To: regsaudioforum@ yahoogroups. com
      Date: Thursday, April 30, 2009, 1:53 AM

      This looks interesting:

      http://tinyurl. com/ddghue

      World premiere next week at AKFest 2009. Anyone here going?

      Does not require bi-amping... . removes one of the barriers many people had
      wrt the CS1/CS2.



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    • Will_H
      Thanks for this Ted. Very informative. I agree that this 50+ year old article is still relevant. I ve saved a copy to re-read more carefully this weekend. ...
      Message 33 of 33 , May 6, 2009
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        Thanks for this Ted.

        Very informative. I agree that this 50+ year old article is still relevant.
        I've saved a copy to re-read more carefully this weekend.




        ----- Original Message -----
        From: "Ted Rook" <rooknrol@...>
        To: <regsaudioforum@yahoogroups.com>
        Sent: Wednesday, May 06, 2009 1:38 PM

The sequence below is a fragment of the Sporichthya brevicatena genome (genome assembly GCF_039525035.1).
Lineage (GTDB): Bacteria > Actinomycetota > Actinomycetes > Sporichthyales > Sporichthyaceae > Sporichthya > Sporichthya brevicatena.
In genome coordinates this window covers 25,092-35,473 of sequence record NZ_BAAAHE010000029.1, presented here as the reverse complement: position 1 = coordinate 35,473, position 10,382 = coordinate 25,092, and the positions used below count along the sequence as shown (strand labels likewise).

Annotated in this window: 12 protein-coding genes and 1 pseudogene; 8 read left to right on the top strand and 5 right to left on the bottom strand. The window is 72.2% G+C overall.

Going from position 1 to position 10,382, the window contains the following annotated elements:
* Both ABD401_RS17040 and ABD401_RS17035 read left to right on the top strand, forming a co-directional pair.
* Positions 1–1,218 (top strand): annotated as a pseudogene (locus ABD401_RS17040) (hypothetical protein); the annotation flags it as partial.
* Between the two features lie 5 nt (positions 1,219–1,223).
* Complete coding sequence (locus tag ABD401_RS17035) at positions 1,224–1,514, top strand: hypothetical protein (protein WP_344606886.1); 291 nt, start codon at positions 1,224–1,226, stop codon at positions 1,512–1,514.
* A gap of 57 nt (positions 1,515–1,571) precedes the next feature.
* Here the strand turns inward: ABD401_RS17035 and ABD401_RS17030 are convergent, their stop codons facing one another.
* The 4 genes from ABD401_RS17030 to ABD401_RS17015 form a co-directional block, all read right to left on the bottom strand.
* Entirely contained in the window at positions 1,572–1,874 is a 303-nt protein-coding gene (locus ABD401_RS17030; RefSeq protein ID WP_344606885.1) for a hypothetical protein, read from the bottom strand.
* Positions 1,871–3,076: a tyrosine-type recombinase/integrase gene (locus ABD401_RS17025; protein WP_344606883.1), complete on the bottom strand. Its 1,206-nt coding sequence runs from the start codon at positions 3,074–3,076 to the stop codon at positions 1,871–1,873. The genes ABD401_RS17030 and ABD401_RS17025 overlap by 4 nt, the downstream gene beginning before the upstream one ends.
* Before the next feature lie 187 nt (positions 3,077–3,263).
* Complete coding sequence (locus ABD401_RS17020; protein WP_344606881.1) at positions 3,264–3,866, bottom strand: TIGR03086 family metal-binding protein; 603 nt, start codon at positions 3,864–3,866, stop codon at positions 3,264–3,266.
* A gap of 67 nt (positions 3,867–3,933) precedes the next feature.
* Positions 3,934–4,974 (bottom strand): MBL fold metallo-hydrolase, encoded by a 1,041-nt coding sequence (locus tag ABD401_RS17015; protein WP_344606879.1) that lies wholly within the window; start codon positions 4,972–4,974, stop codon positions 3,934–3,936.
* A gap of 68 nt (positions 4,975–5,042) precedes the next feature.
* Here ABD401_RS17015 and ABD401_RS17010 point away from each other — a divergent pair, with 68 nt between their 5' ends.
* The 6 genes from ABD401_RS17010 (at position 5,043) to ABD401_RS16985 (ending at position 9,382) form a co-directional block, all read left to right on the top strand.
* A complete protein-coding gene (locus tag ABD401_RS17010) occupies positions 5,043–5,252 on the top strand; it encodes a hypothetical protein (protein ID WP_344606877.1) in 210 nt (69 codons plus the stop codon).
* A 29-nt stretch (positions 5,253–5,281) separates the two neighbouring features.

Subject: Re: [regsaudioforum] Re: Emerald Physics CS3


        > Will, one place I got to from your original question is a paper by BBC
        > engineer Shorter dated
        > 1957 showing a large floor standing vented loudspeaker with a rectangular
        > opening for the
        > the 15 inch woofer, Shorter credits the idea to a UK patent dated 1947.
        > The Shorter paper is
        > a text-book for the practical engineering of high quality speakers and is
        > still relevant, I have
        > saved a pdf copy in the files section.
        >
        > Ted
        >
        >
        > On 6 May 2009 at 9:24, Tom Mallin wrote:
        >
        >> I agree that the M40 is NOT a very high sensitivity speaker. The old
        >> rating of about 85 dB/watt/meter seems honest compared to other speakers'
        >> ratings and is a bit lower than average. It seems roughly equivalent in
        >> sensitivity to the Gradient 1.5. The M40.1 is also quite noticeably more
        >> sensitive than the M40. I'd estimate the practical difference to be at
        >> least 5 dB.
        >>
        >> >>> "Ted Rook" <rooknrol@...> 5/5/2009 10:00 PM >>>
        >> I agree with Tom, the M40 is no slouch in the loud department, I can't
        >> comment on the 40.1
        >> not having heard them. A quick and dirty brief uncalibrated test using